She was a steady advocate of open immigration. She died before the southern border issue really heated up. I suppose that in response to the "overloaded safety net" argument, she would have recommended removing the so-called safety net, perhaps citing the success of 19th century immigration to this country.

God knows what she would have thought of this fiasco of Central Americans sending their minors across our border. It's one of these "unintended consequences" messes of grand proportions, a result of a very poorly-planned unilateral executive action. I suspect she would have seen both cynical calculation and sentimental altruism at work in the whole DREAM notion of giving amnesty just to children.

She sympathized with people coming here to make a productive life for themselves, but there's something crazy about kids being sent on life-endangering trips across our border.

You drove us into a ditch,
and declared it was only bad luck,
but here's the lingering hitch:
we're still stuck in the muck.

Saturday, July 05, 2014


The headline says:

Clinton Says She's Donated All University Speaking Fees

And as you get into the story, you find out that she donated the fees to... her family foundation.

Ann Althouse asks a number of relevant questions, including, just for starters: "What is her salary from the foundation?"

The Washington Post reports that her standard fee is hefty:

'In one previously undisclosed transaction, the University of Connecticut — which just raised tuition by 6.5 percent — paid $251,250 from a donor fund for Clinton to speak on campus in April. Other examples include $300,000 to speak at the University of California at Los Angeles in March and $225,000 for a speech scheduled for October at the University of Nevada at Las Vegas.'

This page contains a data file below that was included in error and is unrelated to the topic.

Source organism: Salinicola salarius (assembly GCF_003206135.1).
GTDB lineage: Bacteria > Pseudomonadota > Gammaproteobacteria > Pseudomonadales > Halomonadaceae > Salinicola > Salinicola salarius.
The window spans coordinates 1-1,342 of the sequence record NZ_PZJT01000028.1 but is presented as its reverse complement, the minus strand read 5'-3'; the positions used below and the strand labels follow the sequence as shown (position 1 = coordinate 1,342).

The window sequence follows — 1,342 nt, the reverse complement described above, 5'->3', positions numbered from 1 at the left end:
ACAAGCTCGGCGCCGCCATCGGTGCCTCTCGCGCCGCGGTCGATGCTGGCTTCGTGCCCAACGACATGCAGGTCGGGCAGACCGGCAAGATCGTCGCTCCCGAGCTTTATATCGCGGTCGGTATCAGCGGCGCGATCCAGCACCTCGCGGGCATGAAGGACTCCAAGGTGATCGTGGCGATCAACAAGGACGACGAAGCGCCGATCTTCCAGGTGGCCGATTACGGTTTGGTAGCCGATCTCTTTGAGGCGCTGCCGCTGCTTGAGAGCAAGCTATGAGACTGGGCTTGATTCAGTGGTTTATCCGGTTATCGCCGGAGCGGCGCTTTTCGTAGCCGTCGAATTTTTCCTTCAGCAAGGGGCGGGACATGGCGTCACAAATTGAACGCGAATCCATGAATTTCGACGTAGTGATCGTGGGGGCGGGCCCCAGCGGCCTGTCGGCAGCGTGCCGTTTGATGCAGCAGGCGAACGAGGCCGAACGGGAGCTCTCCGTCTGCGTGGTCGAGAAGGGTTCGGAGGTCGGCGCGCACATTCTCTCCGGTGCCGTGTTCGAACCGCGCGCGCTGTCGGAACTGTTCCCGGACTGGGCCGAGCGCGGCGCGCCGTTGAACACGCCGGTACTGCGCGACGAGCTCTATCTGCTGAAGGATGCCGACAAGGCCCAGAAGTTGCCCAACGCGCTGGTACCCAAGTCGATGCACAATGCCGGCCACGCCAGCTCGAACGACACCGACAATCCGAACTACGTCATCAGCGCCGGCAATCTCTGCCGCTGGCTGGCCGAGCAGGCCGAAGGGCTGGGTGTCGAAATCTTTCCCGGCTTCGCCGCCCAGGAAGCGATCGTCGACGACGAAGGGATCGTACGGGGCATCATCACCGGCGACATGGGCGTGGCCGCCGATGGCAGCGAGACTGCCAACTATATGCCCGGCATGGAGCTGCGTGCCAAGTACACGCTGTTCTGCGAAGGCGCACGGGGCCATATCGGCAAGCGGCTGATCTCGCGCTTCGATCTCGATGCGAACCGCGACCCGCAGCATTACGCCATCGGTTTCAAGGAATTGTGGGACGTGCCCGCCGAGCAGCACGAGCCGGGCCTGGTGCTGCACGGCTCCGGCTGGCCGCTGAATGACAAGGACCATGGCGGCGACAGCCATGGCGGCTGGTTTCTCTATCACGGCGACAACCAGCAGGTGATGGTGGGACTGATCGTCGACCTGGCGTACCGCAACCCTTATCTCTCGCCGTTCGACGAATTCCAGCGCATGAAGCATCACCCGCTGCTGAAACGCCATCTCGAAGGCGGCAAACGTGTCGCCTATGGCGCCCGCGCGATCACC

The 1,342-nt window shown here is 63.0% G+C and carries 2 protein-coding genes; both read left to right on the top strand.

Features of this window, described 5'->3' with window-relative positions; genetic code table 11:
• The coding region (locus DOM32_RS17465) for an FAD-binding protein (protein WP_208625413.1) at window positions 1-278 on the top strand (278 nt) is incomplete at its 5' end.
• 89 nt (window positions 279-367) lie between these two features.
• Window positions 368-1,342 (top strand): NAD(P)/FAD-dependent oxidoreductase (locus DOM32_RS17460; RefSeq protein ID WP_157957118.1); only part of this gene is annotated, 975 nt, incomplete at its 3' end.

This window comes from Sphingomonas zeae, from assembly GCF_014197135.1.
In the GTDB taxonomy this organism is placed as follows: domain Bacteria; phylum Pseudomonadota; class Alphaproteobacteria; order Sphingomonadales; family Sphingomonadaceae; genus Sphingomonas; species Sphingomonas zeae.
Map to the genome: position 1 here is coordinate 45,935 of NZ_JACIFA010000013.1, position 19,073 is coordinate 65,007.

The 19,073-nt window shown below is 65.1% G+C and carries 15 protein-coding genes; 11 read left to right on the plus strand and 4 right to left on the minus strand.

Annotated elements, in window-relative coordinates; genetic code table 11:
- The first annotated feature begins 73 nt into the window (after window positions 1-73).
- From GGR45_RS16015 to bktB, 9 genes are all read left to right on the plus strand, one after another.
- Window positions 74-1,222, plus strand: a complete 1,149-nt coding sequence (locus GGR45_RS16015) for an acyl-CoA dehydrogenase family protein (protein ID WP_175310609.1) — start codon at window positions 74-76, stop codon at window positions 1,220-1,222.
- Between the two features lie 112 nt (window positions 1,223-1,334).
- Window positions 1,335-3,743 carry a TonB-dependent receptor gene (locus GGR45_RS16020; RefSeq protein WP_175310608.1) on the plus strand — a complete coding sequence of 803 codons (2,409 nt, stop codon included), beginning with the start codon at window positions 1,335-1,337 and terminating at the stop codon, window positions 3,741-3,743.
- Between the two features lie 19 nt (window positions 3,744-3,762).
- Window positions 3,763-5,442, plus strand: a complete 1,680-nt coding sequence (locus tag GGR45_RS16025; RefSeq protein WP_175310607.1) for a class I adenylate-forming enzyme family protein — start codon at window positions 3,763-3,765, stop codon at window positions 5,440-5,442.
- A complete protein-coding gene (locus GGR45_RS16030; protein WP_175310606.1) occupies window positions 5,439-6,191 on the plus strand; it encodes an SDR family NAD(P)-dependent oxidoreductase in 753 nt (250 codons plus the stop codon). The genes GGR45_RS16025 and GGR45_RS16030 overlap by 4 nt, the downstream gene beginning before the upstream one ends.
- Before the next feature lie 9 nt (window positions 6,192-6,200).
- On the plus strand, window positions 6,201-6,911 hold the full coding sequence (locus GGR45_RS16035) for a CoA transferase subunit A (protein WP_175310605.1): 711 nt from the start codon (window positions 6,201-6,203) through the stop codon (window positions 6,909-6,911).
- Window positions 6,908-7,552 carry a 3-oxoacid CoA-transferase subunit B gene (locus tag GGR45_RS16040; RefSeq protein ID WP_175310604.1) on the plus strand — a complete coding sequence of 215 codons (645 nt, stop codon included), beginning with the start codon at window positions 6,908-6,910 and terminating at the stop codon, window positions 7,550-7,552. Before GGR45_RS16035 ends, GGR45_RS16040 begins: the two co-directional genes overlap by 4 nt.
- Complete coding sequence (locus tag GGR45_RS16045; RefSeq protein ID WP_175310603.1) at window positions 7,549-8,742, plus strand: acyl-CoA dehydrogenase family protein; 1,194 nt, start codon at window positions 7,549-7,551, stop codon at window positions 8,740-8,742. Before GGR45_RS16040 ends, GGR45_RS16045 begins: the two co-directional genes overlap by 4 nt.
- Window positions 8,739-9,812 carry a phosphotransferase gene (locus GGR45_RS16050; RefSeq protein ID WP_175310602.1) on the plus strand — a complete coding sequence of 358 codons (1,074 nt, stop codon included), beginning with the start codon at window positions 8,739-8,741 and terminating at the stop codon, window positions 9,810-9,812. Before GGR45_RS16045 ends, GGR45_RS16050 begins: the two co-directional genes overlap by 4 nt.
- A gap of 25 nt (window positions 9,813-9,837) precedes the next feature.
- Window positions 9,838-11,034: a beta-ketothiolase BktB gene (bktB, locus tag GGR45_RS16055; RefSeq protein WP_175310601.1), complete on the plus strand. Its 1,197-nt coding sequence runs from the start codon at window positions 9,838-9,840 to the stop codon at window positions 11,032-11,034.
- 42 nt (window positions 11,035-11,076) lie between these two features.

That's a lot to listen to anyone chatter,
but, at this point, what does it really matter?

Thursday, July 03, 2014

No Longer Funny?

The road not taken:

"Katherine Heigl claims 'too many rom-coms' derailed her career"

She thinks she should have done some thrillers instead,
where someone was chasing her... but wanted her dead.

Unable to Verify

This is the sort of thing I work on sometimes, so it interests me:

'The federal Obamacare marketplace was unable to verify nearly 3 million irregularities in the applications for enrollment, according to a new audit by the Health and Human Services (HHS) Office of the Inspector General (OIG).'

Irregularities include things like how much income people have, whether they are citizens, where they live, what their social security number is. You know, little things... that have a direct bearing on whether you really qualify and how much you are really supposed to pay.

So, 3 million irregularities, out of 8 million enrollees. Maybe some people have multiple irregularities. But, still a high percentage of ugly steaming confusion.

Partly this is due to the computer system not working as originally envisioned. In that dream, everything would be verified in advance, by marvelous cross-checks to federal databases in the cloud.

Wires got crossed.
Data got lost.
Cookies got tossed.

Tuesday, July 01, 2014

In Reference To Deference

Megan McArdle writes:

'For the public, this is less a battle about practical outcomes than about who (and what) deserves deference in our society: women, corporations, born-again Christians. This is true of many of the battles that ignite us most passionately these days.'

A slight to one's own faction
will ignite hashtag action.

Hobby Lobby

I wasn't surprised by the Supreme Court decision on the Hobby Lobby case today. I must say, mass media reporting on the actual legal issues was dreadful. Not that I'm an expert. No lawyer am I. But I like reading legal blogs for some reason.

I can see where the owners would be upset that a portion
of their money might go to something they see as abortion.